GUINEA, COIN, a gold coin at one time current in the United Kingdom. It was first coined in 1663, in the reign of Charles II., from gold imported from the Guinea coast of West Africa by a company of merchants trading under charter from the British crown hence the name. Many of the first guineas bore an elephant on one side, this being the stamp of the company; in 1675 a castle was added. Issued at the same time as the guinea were five-guinea, two-guinea and half-guinea pieces. The current value of the guinea on its first issue was twenty shillings. It was subsidiary to the silver coinage, but this latter was in such an unsatisfactory state that the guinea in course of time became over-valued in relation to silver, so much so that in 1694 it had risen in value to thirty shillings. The rehabilitation of the silver coinage in William III.'s reign brought down the value of the guinea to 2is. 6d. in 1698, at which it stood until 1717, when its value was fixed at twenty-one shillings. This value the guinea retained until its disappearance from the coinage. It was last coined in 1813, and was superseded in 1817 by the present principal gold coin, the sovereign. In 1718 the quarter-guinea was first coined. The third-guinea was first struck in George III.'s reign (1787). To George III.'s reign also belongs the " spade-guinea," a guinea having the shield on the reverse pointed at the base or spade-shaped. It is still customary to pay subscriptions, professional fees and honoraria of all kinds, in terms of " guineas," a guinea being twenty-one shillings.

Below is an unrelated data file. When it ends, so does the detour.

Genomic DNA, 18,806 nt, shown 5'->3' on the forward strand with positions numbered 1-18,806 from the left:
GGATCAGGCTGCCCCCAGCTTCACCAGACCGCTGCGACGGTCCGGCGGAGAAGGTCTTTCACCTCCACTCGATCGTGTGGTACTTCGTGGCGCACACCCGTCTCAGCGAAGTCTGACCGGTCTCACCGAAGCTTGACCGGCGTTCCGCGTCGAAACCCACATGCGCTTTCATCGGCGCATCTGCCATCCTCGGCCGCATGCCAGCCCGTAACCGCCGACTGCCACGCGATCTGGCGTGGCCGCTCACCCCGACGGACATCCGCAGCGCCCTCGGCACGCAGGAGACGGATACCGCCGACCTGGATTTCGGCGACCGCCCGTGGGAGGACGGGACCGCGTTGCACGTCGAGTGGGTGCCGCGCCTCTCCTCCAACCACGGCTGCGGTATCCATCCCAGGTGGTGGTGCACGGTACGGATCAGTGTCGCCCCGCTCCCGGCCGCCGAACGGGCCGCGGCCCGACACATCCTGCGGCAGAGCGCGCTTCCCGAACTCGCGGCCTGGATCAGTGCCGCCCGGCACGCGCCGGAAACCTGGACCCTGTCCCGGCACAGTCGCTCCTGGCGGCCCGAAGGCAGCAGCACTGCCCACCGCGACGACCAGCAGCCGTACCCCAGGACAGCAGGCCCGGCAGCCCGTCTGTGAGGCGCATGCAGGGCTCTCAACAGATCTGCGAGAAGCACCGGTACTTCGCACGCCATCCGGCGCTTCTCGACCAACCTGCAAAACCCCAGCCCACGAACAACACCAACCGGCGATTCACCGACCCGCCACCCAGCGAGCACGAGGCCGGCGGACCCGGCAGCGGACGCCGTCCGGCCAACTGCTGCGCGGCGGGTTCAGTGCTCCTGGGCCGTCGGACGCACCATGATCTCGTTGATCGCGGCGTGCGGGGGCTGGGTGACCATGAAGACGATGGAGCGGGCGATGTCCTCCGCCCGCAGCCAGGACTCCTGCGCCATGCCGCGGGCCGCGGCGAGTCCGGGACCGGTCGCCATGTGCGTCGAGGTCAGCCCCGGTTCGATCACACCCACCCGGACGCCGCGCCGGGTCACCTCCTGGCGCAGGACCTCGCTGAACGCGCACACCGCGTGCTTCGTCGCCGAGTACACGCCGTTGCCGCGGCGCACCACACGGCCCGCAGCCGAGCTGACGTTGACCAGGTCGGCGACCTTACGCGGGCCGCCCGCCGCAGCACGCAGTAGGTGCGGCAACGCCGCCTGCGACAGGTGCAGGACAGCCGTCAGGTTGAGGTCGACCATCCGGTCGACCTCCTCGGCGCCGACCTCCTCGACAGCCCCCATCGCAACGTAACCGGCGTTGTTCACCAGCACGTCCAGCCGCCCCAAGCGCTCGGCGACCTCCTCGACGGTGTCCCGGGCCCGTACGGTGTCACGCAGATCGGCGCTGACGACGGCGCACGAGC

Note - this article incorporates content from Encyclopaedia Britannica, Eleventh Edition, (1910-1911)